Eight months after one of Uber’s self-driving cars struck and killed a pedestrian, the ride-hailing company is close to putting its autonomous vehicles back on the road in a drastically reduced version of earlier efforts. Uber was driving its autonomous vehicles on public roads in four cities — sometimes at night — at speeds as high as 55 miles an hour when testing was halted after the accident. Starting within a few weeks, it plans to run the vehicles on a mile loop between two company offices in Pittsburgh. They won’t operate at night or in wet weather, and they won’t exceed 25 m.p.h.
But even as the company has lowered expectations, its autonomous car technology has faced considerable issues. The cars have reacted more slowly than human drivers and struggled to pass so-called track validation tests, the last step before returning to city streets, according to a dozen Uber documents and emails as well as interviews with seven current and former employees, who spoke on the condition of anonymity because they were not allowed to talk publicly about the company. The scaled-down street testing would be a humble return for a cutting-edge effort that Uber’s executives once considered a key to its prosperity.
While Uber is growing fast and is expected to make its debut on Wall Street next year, it is wildly unprofitable. The company lost $1 billion in its most recent quarter.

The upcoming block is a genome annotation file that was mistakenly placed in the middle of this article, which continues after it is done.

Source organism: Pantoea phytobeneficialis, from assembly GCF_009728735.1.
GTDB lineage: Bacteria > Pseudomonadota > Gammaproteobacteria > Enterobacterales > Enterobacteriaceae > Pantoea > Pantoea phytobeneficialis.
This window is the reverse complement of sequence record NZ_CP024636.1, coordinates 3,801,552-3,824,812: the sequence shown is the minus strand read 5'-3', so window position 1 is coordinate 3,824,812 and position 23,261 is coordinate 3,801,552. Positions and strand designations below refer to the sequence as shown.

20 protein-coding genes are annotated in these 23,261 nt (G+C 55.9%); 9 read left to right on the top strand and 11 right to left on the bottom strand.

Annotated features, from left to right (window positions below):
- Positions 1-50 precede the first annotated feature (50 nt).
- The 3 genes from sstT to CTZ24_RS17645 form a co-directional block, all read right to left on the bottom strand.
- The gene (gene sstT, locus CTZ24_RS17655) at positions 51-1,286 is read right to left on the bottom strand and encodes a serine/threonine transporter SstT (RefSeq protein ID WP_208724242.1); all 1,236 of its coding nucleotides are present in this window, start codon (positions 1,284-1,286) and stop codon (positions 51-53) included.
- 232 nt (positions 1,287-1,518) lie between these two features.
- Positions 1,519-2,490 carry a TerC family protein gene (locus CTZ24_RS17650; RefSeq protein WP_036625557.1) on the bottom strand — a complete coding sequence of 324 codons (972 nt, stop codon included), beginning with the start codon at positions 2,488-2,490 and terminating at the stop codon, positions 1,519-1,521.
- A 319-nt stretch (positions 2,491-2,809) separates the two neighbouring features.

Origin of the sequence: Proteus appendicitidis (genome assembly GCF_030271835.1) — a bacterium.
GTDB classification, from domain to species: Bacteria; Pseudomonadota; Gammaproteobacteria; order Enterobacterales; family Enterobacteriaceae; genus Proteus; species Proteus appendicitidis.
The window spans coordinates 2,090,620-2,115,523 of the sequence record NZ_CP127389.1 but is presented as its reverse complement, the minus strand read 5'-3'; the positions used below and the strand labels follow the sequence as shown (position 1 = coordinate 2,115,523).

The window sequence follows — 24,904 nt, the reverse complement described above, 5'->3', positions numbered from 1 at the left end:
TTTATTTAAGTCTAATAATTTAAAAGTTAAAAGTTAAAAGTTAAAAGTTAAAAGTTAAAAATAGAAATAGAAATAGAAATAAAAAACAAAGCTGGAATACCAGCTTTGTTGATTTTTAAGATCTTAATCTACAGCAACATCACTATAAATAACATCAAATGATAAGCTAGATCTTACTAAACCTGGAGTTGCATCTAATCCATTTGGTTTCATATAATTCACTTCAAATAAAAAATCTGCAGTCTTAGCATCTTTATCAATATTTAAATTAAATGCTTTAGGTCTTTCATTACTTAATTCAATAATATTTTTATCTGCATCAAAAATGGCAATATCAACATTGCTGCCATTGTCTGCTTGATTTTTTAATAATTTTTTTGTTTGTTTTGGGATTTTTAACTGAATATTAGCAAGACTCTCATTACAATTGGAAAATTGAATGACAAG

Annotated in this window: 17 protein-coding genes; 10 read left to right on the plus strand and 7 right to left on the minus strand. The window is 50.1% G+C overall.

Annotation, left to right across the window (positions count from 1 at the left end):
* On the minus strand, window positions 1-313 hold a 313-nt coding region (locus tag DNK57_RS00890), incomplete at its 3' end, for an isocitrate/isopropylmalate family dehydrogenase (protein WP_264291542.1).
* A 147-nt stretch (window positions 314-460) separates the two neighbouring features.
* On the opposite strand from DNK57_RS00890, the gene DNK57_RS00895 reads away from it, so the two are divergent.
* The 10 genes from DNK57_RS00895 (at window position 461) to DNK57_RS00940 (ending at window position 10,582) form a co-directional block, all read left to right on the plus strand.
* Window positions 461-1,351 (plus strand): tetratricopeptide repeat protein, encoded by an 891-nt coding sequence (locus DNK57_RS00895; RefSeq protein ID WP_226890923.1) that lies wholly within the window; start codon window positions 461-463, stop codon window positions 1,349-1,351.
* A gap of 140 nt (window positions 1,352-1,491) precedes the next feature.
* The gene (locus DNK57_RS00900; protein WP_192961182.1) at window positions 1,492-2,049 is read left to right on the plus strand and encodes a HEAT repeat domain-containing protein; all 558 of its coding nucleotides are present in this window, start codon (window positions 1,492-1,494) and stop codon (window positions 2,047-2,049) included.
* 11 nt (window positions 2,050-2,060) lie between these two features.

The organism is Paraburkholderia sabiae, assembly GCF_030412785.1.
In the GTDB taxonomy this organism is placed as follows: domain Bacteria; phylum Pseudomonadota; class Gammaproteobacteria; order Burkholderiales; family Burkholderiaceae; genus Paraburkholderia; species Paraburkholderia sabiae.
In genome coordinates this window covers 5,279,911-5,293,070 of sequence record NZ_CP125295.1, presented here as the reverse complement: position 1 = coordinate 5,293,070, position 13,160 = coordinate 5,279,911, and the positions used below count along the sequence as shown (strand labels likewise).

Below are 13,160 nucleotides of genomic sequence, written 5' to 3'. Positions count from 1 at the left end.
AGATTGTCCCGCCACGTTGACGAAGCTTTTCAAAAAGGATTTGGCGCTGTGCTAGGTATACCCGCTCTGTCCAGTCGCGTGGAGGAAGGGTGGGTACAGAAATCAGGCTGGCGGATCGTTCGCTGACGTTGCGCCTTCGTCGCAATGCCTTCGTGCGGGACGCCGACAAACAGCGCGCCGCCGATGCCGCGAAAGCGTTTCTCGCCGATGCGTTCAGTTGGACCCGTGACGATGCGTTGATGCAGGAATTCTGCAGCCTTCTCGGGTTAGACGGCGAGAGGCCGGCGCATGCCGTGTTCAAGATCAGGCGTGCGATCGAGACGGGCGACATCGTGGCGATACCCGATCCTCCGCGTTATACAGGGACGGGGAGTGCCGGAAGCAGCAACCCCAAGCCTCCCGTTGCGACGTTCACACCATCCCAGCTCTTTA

In conjunction with Uber’s request to resume testing autonomous vehicles on public roads, Uber also published a safety report, a letter on safety from CEO Dara Khosrowshahi, and a summary of internal and external safety reviews. Uber also linked to the full 56-page external safety review completed by the law firm LeClairRyan.
Self-driving cars were supposed to help cut Uber’s losses by eliminating the need for drivers, perhaps the company’s biggest expense. But expectations were well ahead of the technology.
While Uber’s cars have been off the streets, its competitors have pushed ahead with similar projects.
Google’s autonomous vehicle unit, Waymo, started a driverless ride-hailing service in Arizona on Wednesday. Another contender, Lyft, started a robotic ride-hailing service in Las Vegas this year with the manufacturer Aptiv. General Motors acquired the self-driving start-up Cruise in 2016, has since netted major investments from SoftBank and Honda, and has been testing the vehicles in San Francisco and other locations.
Why its hot: Once fully implemented the self driving cars will be the key to Ubers profitability while eliminating a vital source of income for countless drivers.